- The Washington Times - Tuesday, July 25, 2006

One grand jury has come and gone, and a second is on its way. It seems pretty clear the government is out to get Barry Bonds on perjury and income tax evasion charges.

No kidding.

That’s how it usually works. The government sets its sights on someone, and it doesn’t stop until it gets him.

That doesn’t mean the person isn’t guilty.

It just means he did something to put himself in the cross hairs.

When the FBI goes after crooked members of Congress, it doesn’t target the quiet, low-key crooks with lots of friends. It goes after the ones who call attention to themselves, the ones who make enemies, who flaunt their excess and put a target on their backs that says, “Go ahead. Make my day.”

Barry Bonds arrives in Washington today not for a tour of the Justice Department but to take the field for the San Francisco Giants for a series against the Washington Nationals.

Bonds flaunted his excess. Bonds made himself a target when he hit 73 home runs in 2001, just three years after Mark McGwire broke Roger Maris’ 37-year-old record with 70 home runs.

In locker rooms across baseball, players have, rightly or wrongly, concluded the steroid controversy would not have reached these heights if Bonds had not broken a record that just had been broken.

That certainly seems unfair, given McGwire and Sammy Sosa were celebrated across the land for their accomplishments. Of course it’s unfair. Bad timing.

That doesn’t mean Bonds is not guilty of everything for which the government is trying to get him. He just made himself a target, and he made a lot of enemies along the way.

But he still has one friend, apparently, and it is an important one: his trainer, Greg Anderson, who opted to go to jail near the end of the first grand jury rather than testify against Bonds.

Now he faces the chance of spending 18 months in jail — the length of a second grand jury’s sentence — if he continues to refuse to testify.

It doesn’t look good for Bonds. The longer this can be drawn out, the better the chance of not just Anderson but someone like a Jason Grimsley testifying for his own self interests.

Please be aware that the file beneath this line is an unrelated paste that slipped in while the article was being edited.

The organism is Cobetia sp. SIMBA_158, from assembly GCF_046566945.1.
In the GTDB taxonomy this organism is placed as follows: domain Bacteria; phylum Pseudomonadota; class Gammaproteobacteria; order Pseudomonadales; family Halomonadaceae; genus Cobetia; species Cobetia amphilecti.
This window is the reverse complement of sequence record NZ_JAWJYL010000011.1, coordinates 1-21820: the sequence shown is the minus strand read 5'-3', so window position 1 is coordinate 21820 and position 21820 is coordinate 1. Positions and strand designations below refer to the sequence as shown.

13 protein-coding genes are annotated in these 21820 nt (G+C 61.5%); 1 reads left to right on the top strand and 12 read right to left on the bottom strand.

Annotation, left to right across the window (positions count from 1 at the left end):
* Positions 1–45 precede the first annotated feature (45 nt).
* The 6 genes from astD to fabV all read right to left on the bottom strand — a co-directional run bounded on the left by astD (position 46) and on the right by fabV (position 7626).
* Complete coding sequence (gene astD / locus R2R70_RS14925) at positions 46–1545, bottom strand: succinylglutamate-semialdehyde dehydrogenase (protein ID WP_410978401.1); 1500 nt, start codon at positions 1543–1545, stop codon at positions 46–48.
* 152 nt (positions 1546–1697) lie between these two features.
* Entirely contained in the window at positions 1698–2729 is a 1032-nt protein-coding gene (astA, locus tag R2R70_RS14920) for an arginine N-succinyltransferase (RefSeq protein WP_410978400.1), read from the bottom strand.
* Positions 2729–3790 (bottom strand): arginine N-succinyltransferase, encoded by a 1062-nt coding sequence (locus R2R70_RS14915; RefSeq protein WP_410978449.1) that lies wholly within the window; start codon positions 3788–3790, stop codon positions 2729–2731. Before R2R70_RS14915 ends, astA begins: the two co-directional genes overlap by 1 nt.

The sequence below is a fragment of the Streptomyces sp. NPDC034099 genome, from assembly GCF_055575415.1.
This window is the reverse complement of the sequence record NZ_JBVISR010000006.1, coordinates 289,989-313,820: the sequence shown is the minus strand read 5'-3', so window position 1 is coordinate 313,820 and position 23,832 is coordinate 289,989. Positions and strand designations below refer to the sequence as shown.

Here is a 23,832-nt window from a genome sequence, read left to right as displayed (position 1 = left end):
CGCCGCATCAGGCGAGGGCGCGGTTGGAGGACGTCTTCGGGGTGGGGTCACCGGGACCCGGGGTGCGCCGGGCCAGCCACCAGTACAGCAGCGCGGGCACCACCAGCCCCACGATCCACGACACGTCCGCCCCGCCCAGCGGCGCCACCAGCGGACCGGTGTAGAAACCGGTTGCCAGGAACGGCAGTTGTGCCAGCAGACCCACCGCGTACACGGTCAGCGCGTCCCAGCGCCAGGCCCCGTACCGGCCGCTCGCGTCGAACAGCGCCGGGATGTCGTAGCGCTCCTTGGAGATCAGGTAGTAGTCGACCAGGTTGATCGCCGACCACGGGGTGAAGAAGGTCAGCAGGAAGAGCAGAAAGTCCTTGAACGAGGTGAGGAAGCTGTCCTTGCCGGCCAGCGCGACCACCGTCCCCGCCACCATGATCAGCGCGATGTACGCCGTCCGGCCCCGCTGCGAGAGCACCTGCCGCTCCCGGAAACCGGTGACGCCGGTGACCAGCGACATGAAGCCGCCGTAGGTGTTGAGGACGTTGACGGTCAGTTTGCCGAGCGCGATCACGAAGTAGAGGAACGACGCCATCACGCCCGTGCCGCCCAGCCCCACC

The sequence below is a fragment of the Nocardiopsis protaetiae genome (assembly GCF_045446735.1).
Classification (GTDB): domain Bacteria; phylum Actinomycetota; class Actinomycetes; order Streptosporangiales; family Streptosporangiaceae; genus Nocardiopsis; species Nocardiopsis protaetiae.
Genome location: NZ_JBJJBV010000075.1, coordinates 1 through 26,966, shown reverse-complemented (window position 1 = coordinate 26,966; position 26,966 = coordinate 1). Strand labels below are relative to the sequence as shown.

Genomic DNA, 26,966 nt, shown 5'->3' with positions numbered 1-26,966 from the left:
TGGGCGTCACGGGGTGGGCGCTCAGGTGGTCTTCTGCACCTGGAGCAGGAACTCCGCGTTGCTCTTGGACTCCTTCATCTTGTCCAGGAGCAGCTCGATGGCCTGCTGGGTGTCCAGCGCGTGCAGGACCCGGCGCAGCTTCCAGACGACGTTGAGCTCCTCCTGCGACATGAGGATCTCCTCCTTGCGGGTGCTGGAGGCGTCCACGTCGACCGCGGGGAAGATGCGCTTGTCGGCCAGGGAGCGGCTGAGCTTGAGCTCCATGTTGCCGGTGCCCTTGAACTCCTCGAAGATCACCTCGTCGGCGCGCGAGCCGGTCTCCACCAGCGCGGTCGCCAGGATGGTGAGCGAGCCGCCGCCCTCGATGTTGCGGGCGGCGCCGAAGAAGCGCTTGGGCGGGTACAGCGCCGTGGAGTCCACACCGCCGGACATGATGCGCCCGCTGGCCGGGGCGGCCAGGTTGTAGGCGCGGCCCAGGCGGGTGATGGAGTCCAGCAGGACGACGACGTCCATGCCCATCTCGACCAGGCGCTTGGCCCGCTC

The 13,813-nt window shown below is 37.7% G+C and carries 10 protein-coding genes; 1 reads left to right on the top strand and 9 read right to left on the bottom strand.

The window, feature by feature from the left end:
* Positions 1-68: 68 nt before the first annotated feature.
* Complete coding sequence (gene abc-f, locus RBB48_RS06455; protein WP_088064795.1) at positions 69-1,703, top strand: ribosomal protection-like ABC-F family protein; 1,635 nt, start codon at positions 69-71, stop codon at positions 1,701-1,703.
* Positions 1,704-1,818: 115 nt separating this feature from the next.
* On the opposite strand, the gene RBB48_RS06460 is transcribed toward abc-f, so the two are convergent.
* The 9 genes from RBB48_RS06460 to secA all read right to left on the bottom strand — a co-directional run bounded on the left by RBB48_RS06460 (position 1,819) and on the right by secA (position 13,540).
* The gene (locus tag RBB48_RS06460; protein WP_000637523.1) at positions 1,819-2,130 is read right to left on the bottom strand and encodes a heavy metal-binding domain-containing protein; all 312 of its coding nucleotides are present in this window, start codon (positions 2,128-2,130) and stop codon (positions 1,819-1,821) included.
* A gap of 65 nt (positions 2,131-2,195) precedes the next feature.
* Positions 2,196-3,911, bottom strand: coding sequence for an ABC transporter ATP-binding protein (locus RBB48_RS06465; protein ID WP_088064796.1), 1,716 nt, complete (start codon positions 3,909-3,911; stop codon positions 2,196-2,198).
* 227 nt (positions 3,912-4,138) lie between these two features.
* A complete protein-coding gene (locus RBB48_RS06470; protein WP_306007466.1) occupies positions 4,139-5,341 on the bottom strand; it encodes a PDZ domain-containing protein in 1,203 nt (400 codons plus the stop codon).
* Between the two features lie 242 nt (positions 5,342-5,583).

When the government finally got Al Capone, according to crime reporter Hank Messick, it was because one of his own, Jake Lansky, brother of mobster Meyer Lansky, tipped the government to pursue income tax evasion charges.

The government wanted John Gotti, who beat several cases in court and earned the name “Teflon Don.” He finally was convicted in 1992 thanks to the testimony of his underboss, Sammy “The Bull” Gravano, who apparently wasn’t as close to Gotti as Anderson is to Bonds.

This is not to imply Bonds is connected to someone like Capone or Gotti, except in the sense that they all were desirable targets for the government.

Only one high-profile target comes to mind that the government went after but failed to nail: boxing promoter Don King.

The government came after King in 1984 on charges of tax fraud and conspiracy, but he beat the case in court. Some jurors asked for King’s autograph after acquitting him. To show his gratitude, King took the jury on an all-expense paid trip to London to see a heavyweight championship fight.

In 1998, prosecutors charged King had cheated Lloyd’s of London out of $350,000 in training expenses for a fight that was canceled.

King was acquitted of insurance fraud, and he took the jury members and their families to the Bahamas and then Atlanta to watch heavyweight champion Evander Holyfield defend his title against Vaughn Bean.

The government tried one more end around on King when it filed bribery and fraud charges against International Boxing Federation founder Bob Lee in 2000, hoping that a bribery conviction would convince Lee to testify against King, an unindicted co-conspirator in the case.

Lee was acquitted of all but six lesser charges, which left prosecutors with no leverage.

Since then, King has been an unabashed Bush supporter and fund-raiser. And the government has not taken another run at King.

So can Barry Bonds follow the Don King method of defense against government prosecution? Not likely.

One thing about King: He can make someone feel like he or she is the most important person in the room. He can be deadly likeable.

Bonds has made it a badge of honor to make people feel small.

That’s no small difference and in fact may be at the heart of why Bonds finds himself in the cross hairs of some determined federal investigators and prosecutors: He made himself an easy and satisfying target.

Which doesn’t make him any less guilty.

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